Winter Gardenagerie

The sun’s shining and it’s still shorts weather, but those days are numbered. Time to start to preparing for winter up north. We’re going to choose the best among the cockerels and put the rest in the freezer, but that will still leave us with at least a couple dozen chickens to take through the winter. And after reading Eliot Coleman’s Winter Harvest Handbook, we want to start trying to grow a little food in the “off-season.”

Coleman writes a lot about temporary structures called cold-frames and high tunnels, which he distinguishes from greenhouses because unlike greenhouses, you don’t heat them at all. These structures provide shelter from freezing rain, snow, and wind, but they don’t get any more heat than they can trap from sunlight during the day. In spite of this, Coleman claims you can grow a variety of hardy leaf-crops — so that’s what we’re going to try.

There are plenty of prefab hoop houses and high tunnels to choose from. Most are made of galvanized steel, with poly sheeting. I looked at several on
Farmtek’s website, but I wanted to start a little smaller. And a lot cheaper. So I started thinking about PVC.

In addition to the selection of PVC pipe sizes and connectors you can get at
the Depot, there are a growing number of websites like Creative Shelters and Formufit, offering what they call “furniture grade” PVC connectors in a very wide variety of sizes and shapes. I was originally thinking about a semicircular “hoop” design, like most of the steel tunnels I’ve seen (it’s amazing how many of these things you start seeing all over, once you’re aware they exist!). But the weight of snow concerned me. And obviously, if snow is lingering on the top of the structure, light isn’t getting through.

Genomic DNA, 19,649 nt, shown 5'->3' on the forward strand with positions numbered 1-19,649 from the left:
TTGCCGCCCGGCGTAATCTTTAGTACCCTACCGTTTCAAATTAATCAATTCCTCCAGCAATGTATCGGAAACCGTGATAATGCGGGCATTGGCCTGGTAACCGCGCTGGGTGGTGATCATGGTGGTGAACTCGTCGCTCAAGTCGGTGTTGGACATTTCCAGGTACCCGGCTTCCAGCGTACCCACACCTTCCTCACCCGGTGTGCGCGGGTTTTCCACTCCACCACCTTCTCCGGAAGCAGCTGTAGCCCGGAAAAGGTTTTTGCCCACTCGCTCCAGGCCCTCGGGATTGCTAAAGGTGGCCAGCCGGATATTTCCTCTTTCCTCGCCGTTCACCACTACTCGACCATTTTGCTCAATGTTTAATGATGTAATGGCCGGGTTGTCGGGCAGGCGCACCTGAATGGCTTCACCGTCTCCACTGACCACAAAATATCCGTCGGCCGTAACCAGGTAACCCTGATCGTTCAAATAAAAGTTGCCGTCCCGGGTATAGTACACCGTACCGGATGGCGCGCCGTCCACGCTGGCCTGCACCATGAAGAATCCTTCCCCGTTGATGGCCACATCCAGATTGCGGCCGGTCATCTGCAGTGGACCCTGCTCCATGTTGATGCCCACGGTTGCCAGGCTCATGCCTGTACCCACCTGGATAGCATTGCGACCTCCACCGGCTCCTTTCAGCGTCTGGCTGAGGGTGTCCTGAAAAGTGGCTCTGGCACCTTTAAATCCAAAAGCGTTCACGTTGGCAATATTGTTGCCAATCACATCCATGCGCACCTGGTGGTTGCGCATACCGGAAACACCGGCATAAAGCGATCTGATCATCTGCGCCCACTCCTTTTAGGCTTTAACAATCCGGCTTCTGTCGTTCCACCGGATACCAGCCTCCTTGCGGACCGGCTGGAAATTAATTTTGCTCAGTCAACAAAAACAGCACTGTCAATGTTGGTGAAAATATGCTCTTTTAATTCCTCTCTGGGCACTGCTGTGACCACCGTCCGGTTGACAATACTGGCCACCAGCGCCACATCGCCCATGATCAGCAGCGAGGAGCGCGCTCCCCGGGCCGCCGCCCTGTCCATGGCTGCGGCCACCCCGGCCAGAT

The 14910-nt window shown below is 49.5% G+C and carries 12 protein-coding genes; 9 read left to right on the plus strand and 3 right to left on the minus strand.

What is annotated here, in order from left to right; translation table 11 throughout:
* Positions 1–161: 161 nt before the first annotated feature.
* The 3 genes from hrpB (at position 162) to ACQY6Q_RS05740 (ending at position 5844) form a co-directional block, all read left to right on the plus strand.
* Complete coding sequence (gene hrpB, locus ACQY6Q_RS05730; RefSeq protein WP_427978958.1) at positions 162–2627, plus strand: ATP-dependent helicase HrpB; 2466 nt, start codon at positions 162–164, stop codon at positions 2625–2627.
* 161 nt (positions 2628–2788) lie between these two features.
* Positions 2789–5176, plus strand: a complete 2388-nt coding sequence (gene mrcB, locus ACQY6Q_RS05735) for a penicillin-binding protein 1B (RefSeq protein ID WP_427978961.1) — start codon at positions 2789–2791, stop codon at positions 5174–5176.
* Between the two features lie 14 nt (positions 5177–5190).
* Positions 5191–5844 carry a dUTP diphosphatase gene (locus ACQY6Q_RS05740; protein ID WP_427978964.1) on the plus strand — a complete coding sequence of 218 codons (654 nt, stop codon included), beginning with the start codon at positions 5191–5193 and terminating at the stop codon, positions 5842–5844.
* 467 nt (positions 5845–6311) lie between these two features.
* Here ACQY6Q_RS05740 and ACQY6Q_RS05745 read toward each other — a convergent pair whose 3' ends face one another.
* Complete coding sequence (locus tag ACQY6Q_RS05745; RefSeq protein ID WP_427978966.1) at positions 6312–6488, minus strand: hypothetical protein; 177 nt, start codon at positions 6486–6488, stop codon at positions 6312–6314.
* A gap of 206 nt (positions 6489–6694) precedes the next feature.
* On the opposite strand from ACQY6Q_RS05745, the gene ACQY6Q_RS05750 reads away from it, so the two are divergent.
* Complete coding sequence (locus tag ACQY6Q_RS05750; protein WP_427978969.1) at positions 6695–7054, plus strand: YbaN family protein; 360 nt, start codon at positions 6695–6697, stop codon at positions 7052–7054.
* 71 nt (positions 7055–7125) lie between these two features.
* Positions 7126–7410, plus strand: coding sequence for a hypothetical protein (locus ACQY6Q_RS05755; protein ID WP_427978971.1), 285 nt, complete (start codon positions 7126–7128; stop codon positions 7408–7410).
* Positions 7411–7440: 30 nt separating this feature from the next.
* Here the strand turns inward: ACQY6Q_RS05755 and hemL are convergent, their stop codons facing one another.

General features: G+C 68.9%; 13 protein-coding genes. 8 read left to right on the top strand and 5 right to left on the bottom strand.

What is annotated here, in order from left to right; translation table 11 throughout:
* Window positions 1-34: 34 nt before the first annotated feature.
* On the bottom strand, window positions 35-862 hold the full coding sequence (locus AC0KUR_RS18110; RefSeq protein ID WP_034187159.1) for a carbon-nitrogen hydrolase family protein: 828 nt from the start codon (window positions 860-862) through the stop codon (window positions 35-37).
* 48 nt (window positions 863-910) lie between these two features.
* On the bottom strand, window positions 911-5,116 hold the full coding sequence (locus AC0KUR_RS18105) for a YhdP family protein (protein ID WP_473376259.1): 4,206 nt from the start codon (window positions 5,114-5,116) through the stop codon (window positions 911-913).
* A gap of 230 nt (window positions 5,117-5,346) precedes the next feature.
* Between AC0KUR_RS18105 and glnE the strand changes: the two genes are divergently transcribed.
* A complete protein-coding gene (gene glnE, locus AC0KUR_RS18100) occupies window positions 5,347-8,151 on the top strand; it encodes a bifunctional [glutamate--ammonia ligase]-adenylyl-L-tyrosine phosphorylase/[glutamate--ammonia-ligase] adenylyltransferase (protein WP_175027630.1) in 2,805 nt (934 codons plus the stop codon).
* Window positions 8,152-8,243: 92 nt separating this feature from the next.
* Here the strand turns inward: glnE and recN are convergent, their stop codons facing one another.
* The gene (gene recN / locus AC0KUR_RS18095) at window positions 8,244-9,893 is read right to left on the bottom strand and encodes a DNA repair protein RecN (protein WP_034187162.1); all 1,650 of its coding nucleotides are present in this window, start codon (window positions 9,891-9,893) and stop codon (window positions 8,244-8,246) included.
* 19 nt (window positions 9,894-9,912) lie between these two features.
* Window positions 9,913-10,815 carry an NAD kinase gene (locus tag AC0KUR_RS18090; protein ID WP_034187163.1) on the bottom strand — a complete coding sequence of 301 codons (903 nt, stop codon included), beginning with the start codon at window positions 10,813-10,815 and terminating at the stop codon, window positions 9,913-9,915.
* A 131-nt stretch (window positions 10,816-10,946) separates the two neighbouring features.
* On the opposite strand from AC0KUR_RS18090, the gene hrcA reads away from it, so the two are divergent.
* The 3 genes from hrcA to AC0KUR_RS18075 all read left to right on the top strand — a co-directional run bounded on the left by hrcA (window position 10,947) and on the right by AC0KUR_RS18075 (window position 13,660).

Then I noticed that in addition to all the T-connectors, Formufit has a 45-degree angle elbow connector. And they offer all this stuff in a range of diameters, including inch and a half, which I was starting to think might be better than one inch, for a largish structure that’s meant to stand up to northern winter storms. It occurred to me that 45 plus 90 plus 45 again equalled 180, which meant I could build something that looked like a house using off the shelf parts! So in the end, I redesigned our first experimental house so it has a pitched roof.

This structure is going to fit right behind the henhouse, so the chickens can get into it via their pop-hole. Part of it will be devoted to them, and part will be fenced off for the garden. It will be about 25 feet long, and just under 15 feet across. I messed around with the dimensions until I was able to get the most for my money, using 10-foot sections of PVC pipe I could buy at the Depot. So, for example, the “roof” pieces are seven feet and three feet long. They’re separated by a T-connector that allows me to tie them all together with pipe running lengthwise; and also to intersperse them with the supports that hold the building up.

People call this stuff tinker-toys for adults, and it’s true! Designing this and putting it together, I felt like a kid with a new Lego kit. I bought about 45 pieces of pipe for a bout $4 each. The connectors were about $270 (I bought a few more than I needed), and the poly sheeting and clip connectors to hold it on came to about $100. There’s some additional lumber for the ends (I’ll put together a detailed parts list and plans sometime soon, if it all works out as planned). So for about $600, we’ll have an experimental winter gardenagerie. That’s about a thousand bucks less than a
comparably sized round cold frame from Farmtek.

So far, I’ve cut and assembled the frame, and run chicken-wire around it so the birds can start tearing up the sod. In the next couple of weeks, I’ll build the ends, put all the posts into their measured bases, and throw on the poly. And start planting the winter garden…